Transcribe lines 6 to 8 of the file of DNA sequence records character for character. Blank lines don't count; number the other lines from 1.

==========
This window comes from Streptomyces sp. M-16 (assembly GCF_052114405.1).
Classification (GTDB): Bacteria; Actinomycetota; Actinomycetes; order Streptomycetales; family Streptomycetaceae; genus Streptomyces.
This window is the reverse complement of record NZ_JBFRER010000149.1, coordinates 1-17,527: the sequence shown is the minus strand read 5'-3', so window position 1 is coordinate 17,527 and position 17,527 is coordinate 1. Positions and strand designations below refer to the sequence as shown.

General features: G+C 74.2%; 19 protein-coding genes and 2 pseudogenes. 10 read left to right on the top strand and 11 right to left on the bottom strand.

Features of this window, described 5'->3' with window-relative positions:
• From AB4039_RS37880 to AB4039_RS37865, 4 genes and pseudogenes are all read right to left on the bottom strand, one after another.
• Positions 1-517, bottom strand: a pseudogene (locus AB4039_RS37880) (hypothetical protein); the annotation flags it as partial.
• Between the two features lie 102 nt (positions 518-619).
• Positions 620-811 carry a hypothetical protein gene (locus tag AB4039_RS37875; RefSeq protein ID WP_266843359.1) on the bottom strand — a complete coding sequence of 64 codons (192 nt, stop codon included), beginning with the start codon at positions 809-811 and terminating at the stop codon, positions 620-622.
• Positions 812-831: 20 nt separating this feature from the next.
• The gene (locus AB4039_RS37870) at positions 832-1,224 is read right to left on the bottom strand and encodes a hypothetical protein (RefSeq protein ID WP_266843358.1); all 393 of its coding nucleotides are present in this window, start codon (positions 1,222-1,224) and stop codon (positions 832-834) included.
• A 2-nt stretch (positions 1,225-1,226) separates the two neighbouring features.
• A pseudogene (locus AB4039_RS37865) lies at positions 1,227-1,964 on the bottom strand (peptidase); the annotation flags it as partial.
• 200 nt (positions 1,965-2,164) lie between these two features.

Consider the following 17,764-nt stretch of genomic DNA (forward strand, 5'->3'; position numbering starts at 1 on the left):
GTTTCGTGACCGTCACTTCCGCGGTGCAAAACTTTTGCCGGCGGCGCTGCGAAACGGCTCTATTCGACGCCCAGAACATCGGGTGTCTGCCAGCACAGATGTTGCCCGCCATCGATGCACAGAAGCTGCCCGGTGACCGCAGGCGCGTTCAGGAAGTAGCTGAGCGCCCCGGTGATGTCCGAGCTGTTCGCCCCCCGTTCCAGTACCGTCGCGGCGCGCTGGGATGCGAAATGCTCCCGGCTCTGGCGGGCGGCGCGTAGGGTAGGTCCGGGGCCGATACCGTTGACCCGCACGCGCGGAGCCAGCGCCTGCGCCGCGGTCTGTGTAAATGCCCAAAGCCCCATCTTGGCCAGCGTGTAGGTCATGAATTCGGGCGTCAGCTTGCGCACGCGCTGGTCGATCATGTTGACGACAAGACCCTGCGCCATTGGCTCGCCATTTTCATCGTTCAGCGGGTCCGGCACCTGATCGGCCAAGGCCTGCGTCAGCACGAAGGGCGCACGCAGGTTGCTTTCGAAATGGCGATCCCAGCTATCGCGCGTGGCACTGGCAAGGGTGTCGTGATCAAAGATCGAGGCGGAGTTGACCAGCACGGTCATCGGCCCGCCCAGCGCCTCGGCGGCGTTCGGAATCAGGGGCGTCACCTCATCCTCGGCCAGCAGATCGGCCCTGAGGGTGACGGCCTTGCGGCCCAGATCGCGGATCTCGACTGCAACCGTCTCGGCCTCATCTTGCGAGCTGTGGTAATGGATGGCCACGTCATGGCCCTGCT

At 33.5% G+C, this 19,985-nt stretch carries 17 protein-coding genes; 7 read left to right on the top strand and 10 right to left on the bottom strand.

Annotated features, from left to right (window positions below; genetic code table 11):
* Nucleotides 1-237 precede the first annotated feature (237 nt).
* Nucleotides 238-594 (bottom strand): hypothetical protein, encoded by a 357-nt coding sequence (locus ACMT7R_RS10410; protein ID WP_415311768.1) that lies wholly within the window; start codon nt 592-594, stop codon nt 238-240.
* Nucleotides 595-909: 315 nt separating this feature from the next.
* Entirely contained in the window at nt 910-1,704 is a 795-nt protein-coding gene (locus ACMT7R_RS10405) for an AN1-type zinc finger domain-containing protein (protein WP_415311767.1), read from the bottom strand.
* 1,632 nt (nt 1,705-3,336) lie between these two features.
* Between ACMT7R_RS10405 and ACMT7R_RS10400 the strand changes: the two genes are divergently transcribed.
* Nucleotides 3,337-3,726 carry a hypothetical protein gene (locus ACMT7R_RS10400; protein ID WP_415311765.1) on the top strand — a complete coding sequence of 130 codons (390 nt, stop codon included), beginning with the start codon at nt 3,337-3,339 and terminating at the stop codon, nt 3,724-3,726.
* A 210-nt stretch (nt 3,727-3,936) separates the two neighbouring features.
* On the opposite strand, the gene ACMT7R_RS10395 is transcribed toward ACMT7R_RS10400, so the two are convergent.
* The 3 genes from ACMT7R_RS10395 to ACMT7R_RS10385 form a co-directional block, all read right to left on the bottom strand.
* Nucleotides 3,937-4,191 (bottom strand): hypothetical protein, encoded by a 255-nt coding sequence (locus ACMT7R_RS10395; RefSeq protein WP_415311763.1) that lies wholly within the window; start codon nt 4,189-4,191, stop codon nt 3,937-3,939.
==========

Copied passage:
• From AB4039_RS37880 to AB4039_RS37865, 4 genes and pseudogenes are all read right to left on the bottom strand, one after another.
• Positions 1-517, bottom strand: a pseudogene (locus AB4039_RS37880) (hypothetical protein); the annotation flags it as partial.
• Between the two features lie 102 nt (positions 518-619).